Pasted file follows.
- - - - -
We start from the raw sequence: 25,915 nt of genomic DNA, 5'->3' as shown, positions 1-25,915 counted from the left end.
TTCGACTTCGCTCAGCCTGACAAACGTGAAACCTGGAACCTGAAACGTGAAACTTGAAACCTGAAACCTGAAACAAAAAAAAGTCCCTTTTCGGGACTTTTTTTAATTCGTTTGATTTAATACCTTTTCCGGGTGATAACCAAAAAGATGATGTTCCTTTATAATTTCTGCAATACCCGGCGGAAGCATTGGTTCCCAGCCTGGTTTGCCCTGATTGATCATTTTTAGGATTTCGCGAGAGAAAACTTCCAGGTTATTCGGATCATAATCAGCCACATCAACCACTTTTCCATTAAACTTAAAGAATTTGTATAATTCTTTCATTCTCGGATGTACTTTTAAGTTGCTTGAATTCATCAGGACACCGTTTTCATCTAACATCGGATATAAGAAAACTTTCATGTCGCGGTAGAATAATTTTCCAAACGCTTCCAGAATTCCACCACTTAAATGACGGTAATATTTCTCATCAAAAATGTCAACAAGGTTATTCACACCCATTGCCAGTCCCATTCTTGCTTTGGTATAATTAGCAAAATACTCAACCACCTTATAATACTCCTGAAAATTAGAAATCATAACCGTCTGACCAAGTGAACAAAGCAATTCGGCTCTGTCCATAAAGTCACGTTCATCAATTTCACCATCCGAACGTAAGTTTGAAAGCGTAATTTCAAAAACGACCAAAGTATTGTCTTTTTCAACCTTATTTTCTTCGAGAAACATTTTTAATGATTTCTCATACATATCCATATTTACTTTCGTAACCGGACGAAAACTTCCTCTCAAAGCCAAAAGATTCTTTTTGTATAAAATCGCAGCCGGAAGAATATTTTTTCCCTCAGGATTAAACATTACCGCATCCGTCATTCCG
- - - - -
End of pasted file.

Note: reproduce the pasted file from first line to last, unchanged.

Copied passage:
We start from the raw sequence: 25,915 nt of genomic DNA, 5'->3' as shown, positions 1-25,915 counted from the left end.
TTCGACTTCGCTCAGCCTGACAAACGTGAAACCTGGAACCTGAAACGTGAAACTTGAAACCTGAAACCTGAAACAAAAAAAAGTCCCTTTTCGGGACTTTTTTTAATTCGTTTGATTTAATACCTTTTCCGGGTGATAACCAAAAAGATGATGTTCCTTTATAATTTCTGCAATACCCGGCGGAAGCATTGGTTCCCAGCCTGGTTTGCCCTGATTGATCATTTTTAGGATTTCGCGAGAGAAAACTTCCAGGTTATTCGGATCATAATCAGCCACATCAACCACTTTTCCATTAAACTTAAAGAATTTGTATAATTCTTTCATTCTCGGATGTACTTTTAAGTTGCTTGAATTCATCAGGACACCGTTTTCATCTAACATCGGATATAAGAAAACTTTCATGTCGCGGTAGAATAATTTTCCAAACGCTTCCAGAATTCCACCACTTAAATGACGGTAATATTTCTCATCAAAAATGTCAACAAGGTTATTCACACCCATTGCCAGTCCCATTCTTGCTTTGGTATAATTAGCAAAATACTCAACCACCTTATAATACTCCTGAAAATTAGAAATCATAACCGTCTGACCAAGTGAACAAAGCAATTCGGCTCTGTCCATAAAGTCACGTTCATCAATTTCACCATCCGAACGTAAGTTTGAAAGCGTAATTTCAAAAACGACCAAAGTATTGTCTTTTTCAACCTTATTTTCTTCGAGAAACATTTTTAATGATTTCTCATACATATCCATATTTACTTTCGTAACCGGACGAAAACTTCCTCTCAAAGCCAAAAGATTCTTTTTGTATAAAATCGCAGCCGGAAGAATATTTTTTCCCTCAGGATTAAACATTACCGCATCCGTCATTCCG